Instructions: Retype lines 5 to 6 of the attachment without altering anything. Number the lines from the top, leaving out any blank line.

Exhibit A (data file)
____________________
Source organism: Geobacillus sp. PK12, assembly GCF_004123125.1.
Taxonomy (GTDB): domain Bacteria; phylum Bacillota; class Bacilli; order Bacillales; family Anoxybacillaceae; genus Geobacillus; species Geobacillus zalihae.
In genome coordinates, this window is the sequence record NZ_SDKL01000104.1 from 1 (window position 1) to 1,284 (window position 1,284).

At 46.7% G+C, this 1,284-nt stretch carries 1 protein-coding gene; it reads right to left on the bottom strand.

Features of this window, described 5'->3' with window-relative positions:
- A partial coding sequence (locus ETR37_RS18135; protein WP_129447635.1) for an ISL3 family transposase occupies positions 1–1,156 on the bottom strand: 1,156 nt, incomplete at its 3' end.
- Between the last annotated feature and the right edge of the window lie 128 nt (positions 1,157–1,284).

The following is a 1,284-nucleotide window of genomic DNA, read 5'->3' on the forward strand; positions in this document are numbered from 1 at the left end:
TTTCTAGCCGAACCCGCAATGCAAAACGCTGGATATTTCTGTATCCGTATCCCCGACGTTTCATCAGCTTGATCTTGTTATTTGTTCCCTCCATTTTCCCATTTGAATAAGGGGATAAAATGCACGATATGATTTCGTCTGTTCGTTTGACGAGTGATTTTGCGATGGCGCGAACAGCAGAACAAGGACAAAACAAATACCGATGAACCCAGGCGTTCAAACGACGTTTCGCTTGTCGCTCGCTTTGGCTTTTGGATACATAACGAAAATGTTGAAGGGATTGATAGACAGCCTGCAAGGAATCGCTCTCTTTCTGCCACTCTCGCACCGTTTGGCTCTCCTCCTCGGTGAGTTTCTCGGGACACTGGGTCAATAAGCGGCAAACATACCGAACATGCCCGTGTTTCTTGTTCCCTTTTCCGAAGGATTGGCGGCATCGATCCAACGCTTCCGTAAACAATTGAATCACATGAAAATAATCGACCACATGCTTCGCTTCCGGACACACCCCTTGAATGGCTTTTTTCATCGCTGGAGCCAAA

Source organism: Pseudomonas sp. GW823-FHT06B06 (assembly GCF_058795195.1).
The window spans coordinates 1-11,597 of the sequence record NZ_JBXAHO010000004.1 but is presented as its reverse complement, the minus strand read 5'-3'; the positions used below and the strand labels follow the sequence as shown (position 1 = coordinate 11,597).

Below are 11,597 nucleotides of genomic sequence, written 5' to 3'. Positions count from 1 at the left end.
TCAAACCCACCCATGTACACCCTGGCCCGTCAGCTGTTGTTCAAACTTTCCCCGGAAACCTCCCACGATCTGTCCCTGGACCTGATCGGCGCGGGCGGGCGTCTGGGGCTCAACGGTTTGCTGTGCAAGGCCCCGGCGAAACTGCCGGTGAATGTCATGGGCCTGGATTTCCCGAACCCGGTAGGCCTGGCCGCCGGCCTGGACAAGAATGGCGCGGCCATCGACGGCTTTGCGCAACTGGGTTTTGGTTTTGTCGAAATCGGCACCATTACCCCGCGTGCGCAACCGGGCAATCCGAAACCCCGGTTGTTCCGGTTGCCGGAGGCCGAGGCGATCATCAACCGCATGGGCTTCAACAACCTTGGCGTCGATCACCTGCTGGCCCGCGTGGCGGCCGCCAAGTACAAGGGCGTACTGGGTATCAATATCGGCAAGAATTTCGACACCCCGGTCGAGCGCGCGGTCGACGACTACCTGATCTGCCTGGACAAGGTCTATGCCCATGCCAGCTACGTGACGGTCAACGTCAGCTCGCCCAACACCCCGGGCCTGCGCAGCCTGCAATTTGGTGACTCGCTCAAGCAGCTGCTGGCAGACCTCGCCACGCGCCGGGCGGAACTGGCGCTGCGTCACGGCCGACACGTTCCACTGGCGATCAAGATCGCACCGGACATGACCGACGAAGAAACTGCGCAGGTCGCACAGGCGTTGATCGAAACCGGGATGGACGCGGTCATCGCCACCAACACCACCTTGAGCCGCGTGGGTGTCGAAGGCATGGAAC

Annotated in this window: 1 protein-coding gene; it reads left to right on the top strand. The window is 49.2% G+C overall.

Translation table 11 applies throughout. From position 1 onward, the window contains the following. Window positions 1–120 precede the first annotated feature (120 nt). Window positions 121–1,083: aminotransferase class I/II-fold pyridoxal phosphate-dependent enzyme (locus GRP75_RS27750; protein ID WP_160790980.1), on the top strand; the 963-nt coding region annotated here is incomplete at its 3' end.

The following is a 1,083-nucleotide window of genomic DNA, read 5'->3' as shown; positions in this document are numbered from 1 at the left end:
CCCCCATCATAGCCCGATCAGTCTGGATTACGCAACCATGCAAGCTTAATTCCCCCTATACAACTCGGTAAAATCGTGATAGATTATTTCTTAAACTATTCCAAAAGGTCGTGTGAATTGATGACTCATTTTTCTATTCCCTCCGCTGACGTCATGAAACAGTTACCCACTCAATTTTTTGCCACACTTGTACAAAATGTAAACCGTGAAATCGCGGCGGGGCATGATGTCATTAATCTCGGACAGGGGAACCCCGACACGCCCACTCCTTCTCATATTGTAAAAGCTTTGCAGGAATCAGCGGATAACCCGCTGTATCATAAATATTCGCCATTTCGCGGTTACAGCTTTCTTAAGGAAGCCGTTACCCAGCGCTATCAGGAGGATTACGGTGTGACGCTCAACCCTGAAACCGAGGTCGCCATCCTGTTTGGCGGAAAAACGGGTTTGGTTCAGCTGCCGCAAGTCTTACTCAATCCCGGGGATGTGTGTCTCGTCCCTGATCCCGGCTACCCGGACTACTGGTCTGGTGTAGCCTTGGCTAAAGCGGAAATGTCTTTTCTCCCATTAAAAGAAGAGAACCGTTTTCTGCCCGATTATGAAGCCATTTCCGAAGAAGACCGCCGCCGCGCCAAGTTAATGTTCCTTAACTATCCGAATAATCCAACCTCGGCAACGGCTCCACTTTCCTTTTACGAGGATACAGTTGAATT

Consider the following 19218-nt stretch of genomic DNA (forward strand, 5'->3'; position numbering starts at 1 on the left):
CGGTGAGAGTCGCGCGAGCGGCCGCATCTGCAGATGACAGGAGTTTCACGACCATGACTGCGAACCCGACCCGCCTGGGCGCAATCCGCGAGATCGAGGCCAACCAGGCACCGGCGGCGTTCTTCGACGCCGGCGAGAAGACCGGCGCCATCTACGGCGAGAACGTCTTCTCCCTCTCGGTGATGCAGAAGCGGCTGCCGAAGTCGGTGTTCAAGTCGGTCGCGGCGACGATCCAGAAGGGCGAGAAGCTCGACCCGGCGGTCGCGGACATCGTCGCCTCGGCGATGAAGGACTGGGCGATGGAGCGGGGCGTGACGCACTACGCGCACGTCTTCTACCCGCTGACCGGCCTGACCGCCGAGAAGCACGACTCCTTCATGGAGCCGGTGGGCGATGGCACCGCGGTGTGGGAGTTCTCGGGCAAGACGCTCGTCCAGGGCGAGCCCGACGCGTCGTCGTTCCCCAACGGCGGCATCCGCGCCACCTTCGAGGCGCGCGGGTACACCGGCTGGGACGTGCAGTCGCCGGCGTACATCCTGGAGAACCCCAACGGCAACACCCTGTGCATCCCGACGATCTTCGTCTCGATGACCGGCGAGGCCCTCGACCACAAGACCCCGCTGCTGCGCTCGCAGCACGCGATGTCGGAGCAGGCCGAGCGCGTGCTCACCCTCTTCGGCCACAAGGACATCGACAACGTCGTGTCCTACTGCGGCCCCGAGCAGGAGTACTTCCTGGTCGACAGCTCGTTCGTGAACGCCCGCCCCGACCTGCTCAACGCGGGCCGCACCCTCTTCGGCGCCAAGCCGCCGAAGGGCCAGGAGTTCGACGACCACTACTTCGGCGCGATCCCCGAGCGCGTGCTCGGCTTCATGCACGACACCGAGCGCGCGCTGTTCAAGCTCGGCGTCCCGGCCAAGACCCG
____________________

Features of this window, described 5'->3' with window-relative positions:
- A partial coding sequence (locus ETR37_RS18135; protein WP_129447635.1) for an ISL3 family transposase occupies positions 1–1,156 on the bottom strand: 1,156 nt, incomplete at its 3' end.